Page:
“When DC was going to set up an MMO deal, I threw my hat into the ring and said ‘I have experience with this, I have passion for this and if you need someone to help guide it creatively please call me up’.
“I’m involved with it more than just on the art side. I’m helping with gameplay, what the game will be like, what makes it fun, what the goals are, how we guide the player through the game and what the DC Universe is like.
“What’s been really cool about it is that we have all of the same characters, but we’re tweaking a lot of the costumes, especially for a lot of the secondary characters, and we’re tweaking what Gotham City and Metropolis look like for our purposes. We’re recreating the DCU in way that is definitely representative of what you see in the comics, but at the same time is unique.
“It should be a really interesting experience for longtime comic book fans.”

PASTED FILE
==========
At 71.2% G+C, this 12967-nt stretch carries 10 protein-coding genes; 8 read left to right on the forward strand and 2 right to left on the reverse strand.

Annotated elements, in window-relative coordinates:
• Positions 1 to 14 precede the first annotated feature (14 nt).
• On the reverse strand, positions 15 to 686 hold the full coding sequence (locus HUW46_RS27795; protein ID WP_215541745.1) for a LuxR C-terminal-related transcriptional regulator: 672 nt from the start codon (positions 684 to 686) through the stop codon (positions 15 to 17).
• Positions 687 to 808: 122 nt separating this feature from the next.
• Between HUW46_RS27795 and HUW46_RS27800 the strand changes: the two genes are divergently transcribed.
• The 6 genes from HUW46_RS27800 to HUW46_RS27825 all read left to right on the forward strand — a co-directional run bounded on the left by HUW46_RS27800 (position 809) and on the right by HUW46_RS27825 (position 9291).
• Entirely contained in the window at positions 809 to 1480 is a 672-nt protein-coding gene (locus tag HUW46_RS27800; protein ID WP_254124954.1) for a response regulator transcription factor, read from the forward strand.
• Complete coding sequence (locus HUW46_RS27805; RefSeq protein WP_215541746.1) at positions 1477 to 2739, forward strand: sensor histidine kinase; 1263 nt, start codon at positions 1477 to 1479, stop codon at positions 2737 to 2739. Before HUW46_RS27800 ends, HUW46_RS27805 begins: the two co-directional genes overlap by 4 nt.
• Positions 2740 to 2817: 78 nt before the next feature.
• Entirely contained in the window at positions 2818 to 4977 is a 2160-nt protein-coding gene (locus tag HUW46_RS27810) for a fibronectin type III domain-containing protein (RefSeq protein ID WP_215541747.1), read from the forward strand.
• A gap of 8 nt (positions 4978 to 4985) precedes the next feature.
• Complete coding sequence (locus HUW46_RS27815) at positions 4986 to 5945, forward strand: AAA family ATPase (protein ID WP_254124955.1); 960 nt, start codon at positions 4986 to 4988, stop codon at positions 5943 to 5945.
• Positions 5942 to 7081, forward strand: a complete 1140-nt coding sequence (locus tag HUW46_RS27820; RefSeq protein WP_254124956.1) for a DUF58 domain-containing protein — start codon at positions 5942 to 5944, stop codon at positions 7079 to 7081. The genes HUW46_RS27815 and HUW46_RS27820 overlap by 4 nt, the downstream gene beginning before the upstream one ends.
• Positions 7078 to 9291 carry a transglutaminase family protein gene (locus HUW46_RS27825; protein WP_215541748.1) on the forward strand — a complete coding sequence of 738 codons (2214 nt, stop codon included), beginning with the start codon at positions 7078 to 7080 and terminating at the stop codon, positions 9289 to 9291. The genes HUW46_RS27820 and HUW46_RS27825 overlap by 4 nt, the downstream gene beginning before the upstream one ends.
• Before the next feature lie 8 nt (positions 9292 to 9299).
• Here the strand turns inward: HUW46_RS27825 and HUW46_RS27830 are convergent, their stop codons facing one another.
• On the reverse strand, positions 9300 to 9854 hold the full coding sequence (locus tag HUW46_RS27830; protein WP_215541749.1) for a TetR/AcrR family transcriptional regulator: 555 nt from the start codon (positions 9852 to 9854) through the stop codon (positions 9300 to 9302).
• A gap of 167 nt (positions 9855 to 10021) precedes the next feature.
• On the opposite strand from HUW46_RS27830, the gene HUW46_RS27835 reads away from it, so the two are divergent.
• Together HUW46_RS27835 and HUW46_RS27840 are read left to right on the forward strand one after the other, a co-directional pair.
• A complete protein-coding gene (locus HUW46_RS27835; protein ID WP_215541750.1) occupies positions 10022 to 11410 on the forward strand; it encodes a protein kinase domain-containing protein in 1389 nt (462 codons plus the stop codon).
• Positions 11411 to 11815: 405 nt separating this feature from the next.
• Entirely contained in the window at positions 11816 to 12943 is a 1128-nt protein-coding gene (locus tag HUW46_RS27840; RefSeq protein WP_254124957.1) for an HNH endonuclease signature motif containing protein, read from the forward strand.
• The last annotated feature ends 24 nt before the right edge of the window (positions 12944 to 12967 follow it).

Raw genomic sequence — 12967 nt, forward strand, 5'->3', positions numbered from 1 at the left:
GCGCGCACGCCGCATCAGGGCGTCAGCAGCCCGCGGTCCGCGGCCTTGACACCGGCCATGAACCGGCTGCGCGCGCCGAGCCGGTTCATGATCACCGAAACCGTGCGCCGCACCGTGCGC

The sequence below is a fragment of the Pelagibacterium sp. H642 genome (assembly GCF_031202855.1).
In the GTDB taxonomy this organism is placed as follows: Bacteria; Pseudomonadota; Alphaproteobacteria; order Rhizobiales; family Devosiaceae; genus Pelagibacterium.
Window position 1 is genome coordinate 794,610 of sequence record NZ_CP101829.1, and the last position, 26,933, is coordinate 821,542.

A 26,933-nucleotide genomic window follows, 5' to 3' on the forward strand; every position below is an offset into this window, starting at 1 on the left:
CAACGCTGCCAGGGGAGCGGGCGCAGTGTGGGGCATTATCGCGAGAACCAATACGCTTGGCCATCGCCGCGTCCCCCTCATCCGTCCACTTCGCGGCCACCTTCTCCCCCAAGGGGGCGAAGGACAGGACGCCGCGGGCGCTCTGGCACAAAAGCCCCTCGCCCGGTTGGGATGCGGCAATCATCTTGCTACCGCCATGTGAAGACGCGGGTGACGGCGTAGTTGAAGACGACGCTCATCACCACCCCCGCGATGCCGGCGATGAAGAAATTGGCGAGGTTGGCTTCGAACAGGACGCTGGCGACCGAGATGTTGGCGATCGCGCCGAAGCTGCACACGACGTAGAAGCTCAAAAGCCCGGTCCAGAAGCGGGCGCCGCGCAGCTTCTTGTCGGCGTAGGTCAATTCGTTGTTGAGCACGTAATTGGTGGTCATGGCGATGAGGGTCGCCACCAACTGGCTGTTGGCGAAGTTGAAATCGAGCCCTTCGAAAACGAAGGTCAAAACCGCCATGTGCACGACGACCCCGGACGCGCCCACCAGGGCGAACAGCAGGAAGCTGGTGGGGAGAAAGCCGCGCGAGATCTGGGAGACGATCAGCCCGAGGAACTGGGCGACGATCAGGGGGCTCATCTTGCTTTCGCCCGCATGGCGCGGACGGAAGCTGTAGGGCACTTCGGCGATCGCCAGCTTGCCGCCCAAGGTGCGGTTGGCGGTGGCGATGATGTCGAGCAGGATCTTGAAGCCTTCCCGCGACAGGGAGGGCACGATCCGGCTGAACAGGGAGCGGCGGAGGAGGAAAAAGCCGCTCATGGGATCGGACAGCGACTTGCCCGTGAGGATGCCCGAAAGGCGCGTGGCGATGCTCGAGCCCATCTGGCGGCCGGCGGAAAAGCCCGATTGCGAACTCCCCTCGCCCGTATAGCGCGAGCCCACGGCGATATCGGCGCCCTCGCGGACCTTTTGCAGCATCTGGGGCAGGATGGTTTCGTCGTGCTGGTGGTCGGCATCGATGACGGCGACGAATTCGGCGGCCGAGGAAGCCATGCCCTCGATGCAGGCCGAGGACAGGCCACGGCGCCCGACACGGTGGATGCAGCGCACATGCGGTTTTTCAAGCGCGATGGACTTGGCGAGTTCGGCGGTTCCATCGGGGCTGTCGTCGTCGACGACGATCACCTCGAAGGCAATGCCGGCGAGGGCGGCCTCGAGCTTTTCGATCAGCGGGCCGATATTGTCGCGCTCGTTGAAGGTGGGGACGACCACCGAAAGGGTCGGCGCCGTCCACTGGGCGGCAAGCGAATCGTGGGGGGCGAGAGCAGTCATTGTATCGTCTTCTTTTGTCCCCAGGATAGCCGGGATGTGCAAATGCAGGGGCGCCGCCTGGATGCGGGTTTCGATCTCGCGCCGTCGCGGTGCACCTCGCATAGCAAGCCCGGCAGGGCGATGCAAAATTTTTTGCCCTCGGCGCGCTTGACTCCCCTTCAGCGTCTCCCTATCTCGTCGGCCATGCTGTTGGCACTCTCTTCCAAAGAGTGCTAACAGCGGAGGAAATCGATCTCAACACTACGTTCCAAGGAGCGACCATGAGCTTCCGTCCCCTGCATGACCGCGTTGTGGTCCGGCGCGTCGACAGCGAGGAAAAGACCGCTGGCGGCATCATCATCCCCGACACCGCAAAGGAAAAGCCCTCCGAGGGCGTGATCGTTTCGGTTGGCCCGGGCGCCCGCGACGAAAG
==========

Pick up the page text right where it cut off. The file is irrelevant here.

JPK: How sad are you to see Alan Moore’s time with ABC/Wildstorm come to an end?
JL: “I say good riddance! *laughs*
“Alan has been tremendous for us. I think he might have published the most amount of work through one publisher through us, which I think is a great honour.
“When he signed up to do work for us years ago, we thought we were going to get one years of work from him and he’s produced so much more than that — some of which is his best stuff ever.
“He’s leaving on a real high note. The Black Dossier is going to be huge.”

JPK: So you’re an artist, business executive and gaming consultant. What’s the best of those jobs?
JL: “There’s a reason why I still draw the comics and that’s because I think that’s my real core link to the industry. I love guiding a lot of projects editorially, working on the game is a real hoot, but I find drawing the most challenging. For me, telling a story through pictures and making it seem like characters are moving and hearing explosions and feeling the rumble, that is still what gets me off.”